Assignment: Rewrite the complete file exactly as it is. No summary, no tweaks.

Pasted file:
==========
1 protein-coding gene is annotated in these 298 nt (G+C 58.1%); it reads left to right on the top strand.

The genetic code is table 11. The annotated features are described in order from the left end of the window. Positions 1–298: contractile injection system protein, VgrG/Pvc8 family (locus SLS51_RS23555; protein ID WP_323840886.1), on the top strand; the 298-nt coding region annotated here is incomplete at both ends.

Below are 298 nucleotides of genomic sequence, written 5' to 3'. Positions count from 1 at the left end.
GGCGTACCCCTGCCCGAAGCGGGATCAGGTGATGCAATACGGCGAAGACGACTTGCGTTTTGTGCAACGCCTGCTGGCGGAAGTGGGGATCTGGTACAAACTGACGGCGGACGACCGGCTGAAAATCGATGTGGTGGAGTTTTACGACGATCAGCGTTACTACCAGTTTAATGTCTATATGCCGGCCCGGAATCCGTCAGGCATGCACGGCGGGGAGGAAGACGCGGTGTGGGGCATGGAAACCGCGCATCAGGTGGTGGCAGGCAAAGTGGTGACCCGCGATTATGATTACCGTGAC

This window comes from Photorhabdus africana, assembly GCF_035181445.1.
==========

1 protein-coding gene is annotated in these 298 nt (G+C 58.1%); it reads left to right on the top strand.

The genetic code is table 11. The annotated features are described in order from the left end of the window. Positions 1–298: contractile injection system protein, VgrG/Pvc8 family (locus SLS51_RS23555; protein ID WP_323840886.1), on the top strand; the 298-nt coding region annotated here is incomplete at both ends.

Below are 298 nucleotides of genomic sequence, written 5' to 3'. Positions count from 1 at the left end.
GGCGTACCCCTGCCCGAAGCGGGATCAGGTGATGCAATACGGCGAAGACGACTTGCGTTTTGTGCAACGCCTGCTGGCGGAAGTGGGGATCTGGTACAAACTGACGGCGGACGACCGGCTGAAAATCGATGTGGTGGAGTTTTACGACGATCAGCGTTACTACCAGTTTAATGTCTATATGCCGGCCCGGAATCCGTCAGGCATGCACGGCGGGGAGGAAGACGCGGTGTGGGGCATGGAAACCGCGCATCAGGTGGTGGCAGGCAAAGTGGTGACCCGCGATTATGATTACCGTGAC

This window comes from Photorhabdus africana, assembly GCF_035181445.1.